Pakistan's president narrowly escaped an apparent assassination attempt on Sunday when a bomb exploded seconds after his convoy passed by.
Musharraf tightened his security after previous assassination attempts
President Pervez Musharraf was returning to his official residence near Islamabad when the bomb went off, damaging a bridge.
The president said he was certain he was the target.
Three men were jailed in October for a failed attempt on the president's life last year.
No-one was hurt in Sunday's blast, which happened in the northern Pakistani city of Rawalpindi.
The president had come from the city's airport after a visit to the southern city of Karachi.
"When I came back from my tour of Sind and as I was going home from Chaklala (airbase) and we crossed the Ammar Chowk Bridge, there was an explosion just half a
minute or one minute after we crossed," Mr Musharraf told Pakistani television.
"I felt the explosion in my car. That is all that I know, except, of course, that
it was certainly a terrorist act and certainly it was me who was targeted. "
No one has claimed responsibility for the blast, and officials say it is too early to blame any particular group. A high-level investigation has been launched.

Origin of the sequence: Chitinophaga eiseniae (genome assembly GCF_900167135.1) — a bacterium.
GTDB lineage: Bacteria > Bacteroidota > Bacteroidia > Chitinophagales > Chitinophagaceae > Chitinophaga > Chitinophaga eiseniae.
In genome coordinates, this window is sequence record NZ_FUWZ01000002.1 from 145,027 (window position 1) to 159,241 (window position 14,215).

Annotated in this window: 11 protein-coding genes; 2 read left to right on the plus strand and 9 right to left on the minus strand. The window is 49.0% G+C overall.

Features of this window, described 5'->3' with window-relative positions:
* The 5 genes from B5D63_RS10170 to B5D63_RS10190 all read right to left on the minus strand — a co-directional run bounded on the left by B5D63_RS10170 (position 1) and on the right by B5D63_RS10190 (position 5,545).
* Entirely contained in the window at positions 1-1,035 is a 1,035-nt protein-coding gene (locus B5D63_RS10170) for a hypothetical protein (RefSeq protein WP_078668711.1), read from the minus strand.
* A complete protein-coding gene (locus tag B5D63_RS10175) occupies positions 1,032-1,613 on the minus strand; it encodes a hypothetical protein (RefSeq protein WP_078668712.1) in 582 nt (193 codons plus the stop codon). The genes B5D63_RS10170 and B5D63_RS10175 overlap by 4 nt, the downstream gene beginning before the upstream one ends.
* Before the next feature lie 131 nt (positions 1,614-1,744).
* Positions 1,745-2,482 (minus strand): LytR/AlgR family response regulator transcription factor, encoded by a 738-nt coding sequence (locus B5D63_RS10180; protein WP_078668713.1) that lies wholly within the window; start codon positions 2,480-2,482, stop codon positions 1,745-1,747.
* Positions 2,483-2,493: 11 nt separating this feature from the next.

The explosion came on the same day that Indonesian President Megawati Sukarnoputri arrived in Pakistan for a three-day visit during which she is expected to sign an anti-terrorism pact. She is due to meet Mr Musharraf on Monday.
There has been at least one previous attempt to assassinate the Pakistani leader, who came to power in a bloodless coup in 1999, and who has been a key support of the US-led war on terror.
In April 2002, a car packed with explosives failed to detonate as President Musharraf passed on a busy road in Karachi. In October, three men were each sentenced to 10 years in jail over the plot.
The same car was used in the June 2002 attack outside the US consulate in Karachi in which 12 Pakistanis, were killed, police said.